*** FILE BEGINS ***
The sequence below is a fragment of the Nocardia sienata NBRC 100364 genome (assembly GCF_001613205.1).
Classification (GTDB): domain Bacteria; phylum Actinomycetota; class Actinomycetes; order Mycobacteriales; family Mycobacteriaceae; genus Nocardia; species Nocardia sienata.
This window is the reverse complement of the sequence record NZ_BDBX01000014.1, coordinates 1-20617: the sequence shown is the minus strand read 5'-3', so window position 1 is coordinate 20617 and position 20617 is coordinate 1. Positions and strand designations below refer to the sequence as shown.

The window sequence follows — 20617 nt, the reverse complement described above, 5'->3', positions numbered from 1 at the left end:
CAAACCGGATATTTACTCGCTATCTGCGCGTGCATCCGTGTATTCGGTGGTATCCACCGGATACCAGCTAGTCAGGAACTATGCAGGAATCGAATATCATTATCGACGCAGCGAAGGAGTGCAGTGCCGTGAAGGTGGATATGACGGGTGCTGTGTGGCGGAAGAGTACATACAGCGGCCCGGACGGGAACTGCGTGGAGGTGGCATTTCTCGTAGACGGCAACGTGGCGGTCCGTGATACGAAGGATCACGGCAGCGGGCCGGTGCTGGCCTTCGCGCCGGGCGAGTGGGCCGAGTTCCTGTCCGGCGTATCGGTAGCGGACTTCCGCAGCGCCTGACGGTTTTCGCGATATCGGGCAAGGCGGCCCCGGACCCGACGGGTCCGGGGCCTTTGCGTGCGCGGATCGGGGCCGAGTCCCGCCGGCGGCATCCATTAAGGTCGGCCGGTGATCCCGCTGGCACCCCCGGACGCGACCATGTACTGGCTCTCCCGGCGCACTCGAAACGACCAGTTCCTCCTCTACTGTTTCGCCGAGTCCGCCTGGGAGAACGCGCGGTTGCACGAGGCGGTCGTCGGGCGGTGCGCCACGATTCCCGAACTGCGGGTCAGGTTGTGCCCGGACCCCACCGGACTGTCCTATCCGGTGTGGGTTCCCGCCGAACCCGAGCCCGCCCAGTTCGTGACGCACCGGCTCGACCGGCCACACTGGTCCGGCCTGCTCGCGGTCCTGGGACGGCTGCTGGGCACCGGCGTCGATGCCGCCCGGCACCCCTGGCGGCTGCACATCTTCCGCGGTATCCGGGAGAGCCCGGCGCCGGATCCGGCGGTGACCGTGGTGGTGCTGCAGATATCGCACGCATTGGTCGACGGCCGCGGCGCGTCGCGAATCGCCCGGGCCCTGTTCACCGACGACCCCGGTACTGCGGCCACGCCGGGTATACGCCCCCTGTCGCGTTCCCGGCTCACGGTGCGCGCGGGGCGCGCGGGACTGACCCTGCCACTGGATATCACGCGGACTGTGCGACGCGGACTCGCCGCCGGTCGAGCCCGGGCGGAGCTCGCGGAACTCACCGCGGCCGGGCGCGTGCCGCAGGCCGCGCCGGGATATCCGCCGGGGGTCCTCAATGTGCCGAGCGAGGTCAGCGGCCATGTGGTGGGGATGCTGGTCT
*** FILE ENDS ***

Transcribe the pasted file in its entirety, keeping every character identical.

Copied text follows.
The sequence below is a fragment of the Nocardia sienata NBRC 100364 genome (assembly GCF_001613205.1).
Classification (GTDB): domain Bacteria; phylum Actinomycetota; class Actinomycetes; order Mycobacteriales; family Mycobacteriaceae; genus Nocardia; species Nocardia sienata.
This window is the reverse complement of the sequence record NZ_BDBX01000014.1, coordinates 1-20617: the sequence shown is the minus strand read 5'-3', so window position 1 is coordinate 20617 and position 20617 is coordinate 1. Positions and strand designations below refer to the sequence as shown.

The window sequence follows — 20617 nt, the reverse complement described above, 5'->3', positions numbered from 1 at the left end:
CAAACCGGATATTTACTCGCTATCTGCGCGTGCATCCGTGTATTCGGTGGTATCCACCGGATACCAGCTAGTCAGGAACTATGCAGGAATCGAATATCATTATCGACGCAGCGAAGGAGTGCAGTGCCGTGAAGGTGGATATGACGGGTGCTGTGTGGCGGAAGAGTACATACAGCGGCCCGGACGGGAACTGCGTGGAGGTGGCATTTCTCGTAGACGGCAACGTGGCGGTCCGTGATACGAAGGATCACGGCAGCGGGCCGGTGCTGGCCTTCGCGCCGGGCGAGTGGGCCGAGTTCCTGTCCGGCGTATCGGTAGCGGACTTCCGCAGCGCCTGACGGTTTTCGCGATATCGGGCAAGGCGGCCCCGGACCCGACGGGTCCGGGGCCTTTGCGTGCGCGGATCGGGGCCGAGTCCCGCCGGCGGCATCCATTAAGGTCGGCCGGTGATCCCGCTGGCACCCCCGGACGCGACCATGTACTGGCTCTCCCGGCGCACTCGAAACGACCAGTTCCTCCTCTACTGTTTCGCCGAGTCCGCCTGGGAGAACGCGCGGTTGCACGAGGCGGTCGTCGGGCGGTGCGCCACGATTCCCGAACTGCGGGTCAGGTTGTGCCCGGACCCCACCGGACTGTCCTATCCGGTGTGGGTTCCCGCCGAACCCGAGCCCGCCCAGTTCGTGACGCACCGGCTCGACCGGCCACACTGGTCCGGCCTGCTCGCGGTCCTGGGACGGCTGCTGGGCACCGGCGTCGATGCCGCCCGGCACCCCTGGCGGCTGCACATCTTCCGCGGTATCCGGGAGAGCCCGGCGCCGGATCCGGCGGTGACCGTGGTGGTGCTGCAGATATCGCACGCATTGGTCGACGGCCGCGGCGCGTCGCGAATCGCCCGGGCCCTGTTCACCGACGACCCCGGTACTGCGGCCACGCCGGGTATACGCCCCCTGTCGCGTTCCCGGCTCACGGTGCGCGCGGGGCGCGCGGGACTGACCCTGCCACTGGATATCACGCGGACTGTGCGACGCGGACTCGCCGCCGGTCGAGCCCGGGCGGAGCTCGCGGAACTCACCGCGGCCGGGCGCGTGCCGCAGGCCGCGCCGGGATATCCGCCGGGGGTCCTCAATGTGCCGAGCGAGGTCAGCGGCCATGTGGTGGGGATGCTGGTCT